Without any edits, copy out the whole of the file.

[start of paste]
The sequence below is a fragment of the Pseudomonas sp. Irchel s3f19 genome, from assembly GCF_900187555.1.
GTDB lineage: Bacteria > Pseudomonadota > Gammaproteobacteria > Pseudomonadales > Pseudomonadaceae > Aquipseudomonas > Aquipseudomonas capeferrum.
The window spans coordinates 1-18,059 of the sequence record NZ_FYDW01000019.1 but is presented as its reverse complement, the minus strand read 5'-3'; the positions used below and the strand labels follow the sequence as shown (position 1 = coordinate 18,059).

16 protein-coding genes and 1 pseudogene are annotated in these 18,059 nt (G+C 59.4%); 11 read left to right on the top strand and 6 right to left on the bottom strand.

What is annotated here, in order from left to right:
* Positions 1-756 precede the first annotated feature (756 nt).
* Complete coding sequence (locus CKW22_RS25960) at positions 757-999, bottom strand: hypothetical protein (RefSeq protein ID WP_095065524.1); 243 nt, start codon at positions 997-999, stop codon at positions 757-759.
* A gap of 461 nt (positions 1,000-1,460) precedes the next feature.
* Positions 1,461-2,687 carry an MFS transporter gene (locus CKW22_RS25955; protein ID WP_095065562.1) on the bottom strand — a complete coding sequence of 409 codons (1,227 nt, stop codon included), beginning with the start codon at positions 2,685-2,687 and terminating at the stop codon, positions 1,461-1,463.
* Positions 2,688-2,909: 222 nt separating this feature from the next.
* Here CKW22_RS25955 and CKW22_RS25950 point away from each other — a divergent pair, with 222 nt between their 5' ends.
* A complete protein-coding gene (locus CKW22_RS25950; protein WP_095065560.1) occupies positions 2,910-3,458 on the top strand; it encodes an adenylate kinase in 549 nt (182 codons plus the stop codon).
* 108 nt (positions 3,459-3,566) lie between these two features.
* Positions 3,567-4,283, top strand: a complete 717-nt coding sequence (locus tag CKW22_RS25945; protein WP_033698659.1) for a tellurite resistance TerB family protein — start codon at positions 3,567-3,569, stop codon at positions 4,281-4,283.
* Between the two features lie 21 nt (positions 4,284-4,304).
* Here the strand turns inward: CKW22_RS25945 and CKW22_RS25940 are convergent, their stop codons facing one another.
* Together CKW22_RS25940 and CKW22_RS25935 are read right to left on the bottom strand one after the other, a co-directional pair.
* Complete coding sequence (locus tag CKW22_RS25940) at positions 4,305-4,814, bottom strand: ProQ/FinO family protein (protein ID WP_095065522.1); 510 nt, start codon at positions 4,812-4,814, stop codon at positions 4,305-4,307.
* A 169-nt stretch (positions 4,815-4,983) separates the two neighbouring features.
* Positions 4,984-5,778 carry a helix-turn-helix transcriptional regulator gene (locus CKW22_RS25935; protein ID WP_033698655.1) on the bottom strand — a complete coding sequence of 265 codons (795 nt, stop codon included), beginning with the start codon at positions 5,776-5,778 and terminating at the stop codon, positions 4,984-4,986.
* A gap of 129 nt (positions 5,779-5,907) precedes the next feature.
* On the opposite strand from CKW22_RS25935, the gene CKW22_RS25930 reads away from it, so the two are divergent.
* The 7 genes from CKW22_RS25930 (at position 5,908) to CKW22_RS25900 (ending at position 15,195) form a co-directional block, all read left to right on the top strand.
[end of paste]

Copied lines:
The sequence below is a fragment of the Pseudomonas sp. Irchel s3f19 genome, from assembly GCF_900187555.1.
GTDB lineage: Bacteria > Pseudomonadota > Gammaproteobacteria > Pseudomonadales > Pseudomonadaceae > Aquipseudomonas > Aquipseudomonas capeferrum.
The window spans coordinates 1-18,059 of the sequence record NZ_FYDW01000019.1 but is presented as its reverse complement, the minus strand read 5'-3'; the positions used below and the strand labels follow the sequence as shown (position 1 = coordinate 18,059).

16 protein-coding genes and 1 pseudogene are annotated in these 18,059 nt (G+C 59.4%); 11 read left to right on the top strand and 6 right to left on the bottom strand.

What is annotated here, in order from left to right:
* Positions 1-756 precede the first annotated feature (756 nt).
* Complete coding sequence (locus CKW22_RS25960) at positions 757-999, bottom strand: hypothetical protein (RefSeq protein ID WP_095065524.1); 243 nt, start codon at positions 997-999, stop codon at positions 757-759.
* A gap of 461 nt (positions 1,000-1,460) precedes the next feature.
* Positions 1,461-2,687 carry an MFS transporter gene (locus CKW22_RS25955; protein ID WP_095065562.1) on the bottom strand — a complete coding sequence of 409 codons (1,227 nt, stop codon included), beginning with the start codon at positions 2,685-2,687 and terminating at the stop codon, positions 1,461-1,463.
* Positions 2,688-2,909: 222 nt separating this feature from the next.
* Here CKW22_RS25955 and CKW22_RS25950 point away from each other — a divergent pair, with 222 nt between their 5' ends.
* A complete protein-coding gene (locus CKW22_RS25950; protein WP_095065560.1) occupies positions 2,910-3,458 on the top strand; it encodes an adenylate kinase in 549 nt (182 codons plus the stop codon).
* 108 nt (positions 3,459-3,566) lie between these two features.
* Positions 3,567-4,283, top strand: a complete 717-nt coding sequence (locus tag CKW22_RS25945; protein WP_033698659.1) for a tellurite resistance TerB family protein — start codon at positions 3,567-3,569, stop codon at positions 4,281-4,283.
* Between the two features lie 21 nt (positions 4,284-4,304).
* Here the strand turns inward: CKW22_RS25945 and CKW22_RS25940 are convergent, their stop codons facing one another.
* Together CKW22_RS25940 and CKW22_RS25935 are read right to left on the bottom strand one after the other, a co-directional pair.
* Complete coding sequence (locus tag CKW22_RS25940) at positions 4,305-4,814, bottom strand: ProQ/FinO family protein (protein ID WP_095065522.1); 510 nt, start codon at positions 4,812-4,814, stop codon at positions 4,305-4,307.
* A 169-nt stretch (positions 4,815-4,983) separates the two neighbouring features.
* Positions 4,984-5,778 carry a helix-turn-helix transcriptional regulator gene (locus CKW22_RS25935; protein ID WP_033698655.1) on the bottom strand — a complete coding sequence of 265 codons (795 nt, stop codon included), beginning with the start codon at positions 5,776-5,778 and terminating at the stop codon, positions 4,984-4,986.
* A gap of 129 nt (positions 5,779-5,907) precedes the next feature.
* On the opposite strand from CKW22_RS25935, the gene CKW22_RS25930 reads away from it, so the two are divergent.
* The 7 genes from CKW22_RS25930 (at position 5,908) to CKW22_RS25900 (ending at position 15,195) form a co-directional block, all read left to right on the top strand.